Netballers Have More Uniform On The Move Options That Could Mean The End Of The Dresses Netball

Netball Australia has backed the lead taken by one of its state federations after announcing a uniform overhaul in an effort to foster greater inclusion in the modern game.

Netball NSW on Tuesday unveiled a new clothing line to give players more flexibility and expand the appeal of the game in a move that could spell the end of traditional netball dress.

The dresses will still be available for those who still want to wear them, but options added to the field now include a range of jerseys, t-shirts, long-sleeved tops, shorts and compression garments.

“Netball NSW believes that all participants should, whenever possible, be encouraged to wear a uniform that allows them to participate in netball in the way that is most convenient for them,” said Netball NSW CEO Tain Drinkwater.

“The main goal is to ensure that we advance our position as a sport for people not only of all cultural backgrounds and gender identities, but also of all shapes and sizes.

“It is clear that the rigidity when it comes to clubs only allowing dresses is holding back our participation numbers.”

There are currently no regulations stipulating that dresses must be worn by players. Instead, the rules for playing clothing are set at the competition level, with associations responsible for prescribing uniform parameters for their affiliated clubs.

The member organizations do the same for teams participating in state level events and Netball Australia sets the parameters for the country’s professional competition, Super Netball.

But the new clothing line, manufactured by Valor Sport, now gives these clubs and community associations a much wider range of options and the ability to ensure that uniforms can be more inclusive.

“We encourage all affiliated clubs and associations to embrace adaptability and flexibility around uniforms to encourage continued participation and enjoyment in our sport,” said Drinkwater.

“As of today, they have the tools to do just that, supported by new inclusive uniform guidelines prepared by Netball NSW.”

The program has gained support from the national governing body, Netball Australia, whose review of the state of the game last year highlighted the problem after finding that existing uniform options presented obstacles for many. people wishing to start or continue playing football.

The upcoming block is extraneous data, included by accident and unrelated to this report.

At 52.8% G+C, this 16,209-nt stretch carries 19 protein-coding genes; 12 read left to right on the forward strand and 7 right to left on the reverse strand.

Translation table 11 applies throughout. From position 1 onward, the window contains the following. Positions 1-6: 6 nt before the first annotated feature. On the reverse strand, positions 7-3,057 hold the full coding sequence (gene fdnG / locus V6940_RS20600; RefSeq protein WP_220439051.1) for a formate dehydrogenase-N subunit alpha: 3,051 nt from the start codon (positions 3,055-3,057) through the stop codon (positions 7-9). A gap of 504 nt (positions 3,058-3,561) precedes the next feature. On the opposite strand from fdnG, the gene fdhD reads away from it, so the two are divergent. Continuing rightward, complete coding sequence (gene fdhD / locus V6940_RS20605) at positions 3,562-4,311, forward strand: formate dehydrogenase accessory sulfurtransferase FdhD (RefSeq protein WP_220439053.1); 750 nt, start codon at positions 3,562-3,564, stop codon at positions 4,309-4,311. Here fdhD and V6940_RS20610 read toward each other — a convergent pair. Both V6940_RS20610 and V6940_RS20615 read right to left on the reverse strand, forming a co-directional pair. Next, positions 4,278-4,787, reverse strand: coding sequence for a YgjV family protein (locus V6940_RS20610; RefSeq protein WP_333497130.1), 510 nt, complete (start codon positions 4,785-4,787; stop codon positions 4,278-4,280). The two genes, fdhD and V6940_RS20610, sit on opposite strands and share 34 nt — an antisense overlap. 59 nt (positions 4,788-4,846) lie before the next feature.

“Netball Australia is working closely with member organizations in our states and territories on innovative approaches to administration that remove barriers to participation and create more inclusive and welcoming environments for everyone to play, play and enjoy. of our game, ”said Kelly Ryan, CEO of Netball Australia.

“Netball Australia encourages all member organizations in states and territories to embrace adaptability and flexibility around uniforms… [and] think these changes will increase our game and everyone’s enjoyment.

Surveys of grassroots netball players helped inform the initiative, with a study conducted by the University of Victoria finding that 58% of girls did not want to wear skirts during sports outside of school and 64% preferred. wear dark-colored stockings.

Another study conducted by the University of Sydney found that only 8% of Netball NSW members speak a language other than English and only 6% were born overseas.

Those of multicultural or culturally and linguistically diverse origin were more likely (32%) to drop out after just one year than their English-speaking or Australian-born counterparts.

“In many ways this is a watershed moment,” Drinkwater said of the initiative. “Netball has been the leader in many areas, but not when it comes to expanding its appeal beyond the traditional basics. It is time to change that.

About Dale Whyte

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